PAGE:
I've been living in Berlin for six and a half years, and guiding for six of them. And although I can get excited about many of Berlin's signature sites - you should see me talk about the Reichstag to understand - what I really like about the city is discovering its unknown treasures, the quaint corners and historical sites that few tourists get to. And it's even more satisfying when these treasures show up in my neighborhood, in streets I walk every day.
I live in Wilmersdorf, a middle-class suburb southwest of the center, just outside the area covered in most tourist maps. Yet I don't need to go far to find a historical site: walk two houses over, and you'll find a memorial plaque to Hans Pfitzner, a German composer and conductor who lost his pension for refusing to write music for the Nazis. That wasn't too exciting, because I never heard of Pfizner before; much more tantalizing was to realize that I just have to cross the park to find where Walter Benjamin, one of my favorite philosopher, lived and worked before he was forced to escape the Nazis (leading to his suicide at the Spanish border). Further down the same street, a modest plaque commemorates one of Berlin's largest synagogues, burned down by the Nazis on the Night of Broken Glass.
Another historical site can be seen directly from my living room window: the distinctive building which served as the broadcasting center for RIAS - the radio station of the American Sector in divided Berlin. This station, established in 1946, was founded by the US occupation authorities in order to provide the German population in and around Berlin with news and political reporting and quickly became an important tool in the cold war. Today it serves Deutschlandradio Kultur, a public broadcast station focused on culture and the arts. Not far from there stands the Schöneberg city hall - a site I visit regularly on my West Berlin tour, as it is the place where JFK gave his famous Ich bin ein Berliner speech.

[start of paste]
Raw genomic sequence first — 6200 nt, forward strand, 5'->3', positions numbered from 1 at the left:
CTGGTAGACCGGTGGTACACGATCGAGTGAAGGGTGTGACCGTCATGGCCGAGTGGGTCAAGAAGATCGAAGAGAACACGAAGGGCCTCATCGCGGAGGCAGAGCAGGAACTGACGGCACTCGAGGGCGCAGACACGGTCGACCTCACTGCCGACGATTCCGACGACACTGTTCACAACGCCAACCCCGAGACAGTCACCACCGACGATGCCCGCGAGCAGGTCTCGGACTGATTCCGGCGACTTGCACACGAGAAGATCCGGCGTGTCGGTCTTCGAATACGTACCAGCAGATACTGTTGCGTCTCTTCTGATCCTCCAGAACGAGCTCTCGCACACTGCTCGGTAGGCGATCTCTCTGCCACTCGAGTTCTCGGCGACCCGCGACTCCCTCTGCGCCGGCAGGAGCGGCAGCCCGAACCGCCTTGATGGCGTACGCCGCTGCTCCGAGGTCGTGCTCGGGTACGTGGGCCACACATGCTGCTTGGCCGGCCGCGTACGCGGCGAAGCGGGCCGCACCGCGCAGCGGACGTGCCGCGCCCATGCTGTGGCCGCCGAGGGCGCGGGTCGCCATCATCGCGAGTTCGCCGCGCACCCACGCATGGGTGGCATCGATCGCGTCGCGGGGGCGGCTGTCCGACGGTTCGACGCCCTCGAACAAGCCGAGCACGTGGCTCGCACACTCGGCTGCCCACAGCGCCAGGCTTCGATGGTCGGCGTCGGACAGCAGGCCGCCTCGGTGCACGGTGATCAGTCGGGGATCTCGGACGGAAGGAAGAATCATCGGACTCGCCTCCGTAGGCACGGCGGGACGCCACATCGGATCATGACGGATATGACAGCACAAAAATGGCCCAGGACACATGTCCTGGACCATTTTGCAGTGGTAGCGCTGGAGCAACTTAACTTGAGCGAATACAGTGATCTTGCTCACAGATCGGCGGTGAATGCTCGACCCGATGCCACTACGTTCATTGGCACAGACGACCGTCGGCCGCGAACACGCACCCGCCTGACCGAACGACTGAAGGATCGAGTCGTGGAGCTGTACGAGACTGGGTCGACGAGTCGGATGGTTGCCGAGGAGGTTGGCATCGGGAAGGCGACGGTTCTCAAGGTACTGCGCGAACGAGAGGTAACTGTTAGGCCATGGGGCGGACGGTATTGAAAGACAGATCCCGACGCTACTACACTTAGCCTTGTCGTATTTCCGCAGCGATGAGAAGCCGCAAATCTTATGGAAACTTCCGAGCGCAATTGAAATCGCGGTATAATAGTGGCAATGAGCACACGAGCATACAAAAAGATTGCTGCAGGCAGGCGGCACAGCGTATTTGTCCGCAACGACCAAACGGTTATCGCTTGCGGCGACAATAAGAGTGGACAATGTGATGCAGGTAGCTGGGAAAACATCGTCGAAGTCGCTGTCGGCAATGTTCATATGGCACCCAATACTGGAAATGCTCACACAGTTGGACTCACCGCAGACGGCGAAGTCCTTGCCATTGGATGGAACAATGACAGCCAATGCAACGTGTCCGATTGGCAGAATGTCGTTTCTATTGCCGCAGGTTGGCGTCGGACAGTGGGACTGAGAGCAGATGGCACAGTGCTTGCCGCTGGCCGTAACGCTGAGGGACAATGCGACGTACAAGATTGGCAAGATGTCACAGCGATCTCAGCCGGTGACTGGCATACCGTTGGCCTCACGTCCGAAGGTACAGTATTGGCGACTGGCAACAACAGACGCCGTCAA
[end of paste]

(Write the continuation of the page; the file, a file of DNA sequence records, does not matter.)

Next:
photo: SchiDD/Wikimedia Commons. License: CC-SA-BY-4.0
The closest site mentioned in a guidebook, however, is located in the other direction, further from the city center: It's the Stubenrauchstrasse Cemetery, officially City Cemtery III. Priding itself on being 'the artist's cemetery', it is home to the graves of such illustrious personalities as composer Ferruccio Busoni, fashion photographer Helmut Newton and film icon Marlene Dietrich. The last two are buried just a few plots from each others, and locals say Newton leaves his grave every full moon to try to peek under Dietrich's skirt.
My favorite place to roam, however, is the neighborhood of Friedenau, just south of where I live, which is a haven of late-19th-century and early-20th-century private mansion, laid out in the Historicistic style of the era. It's not on anyone's tourist map (except the very few of my clients which I take there), but it's beautiful and relaxing, and, well, close to home.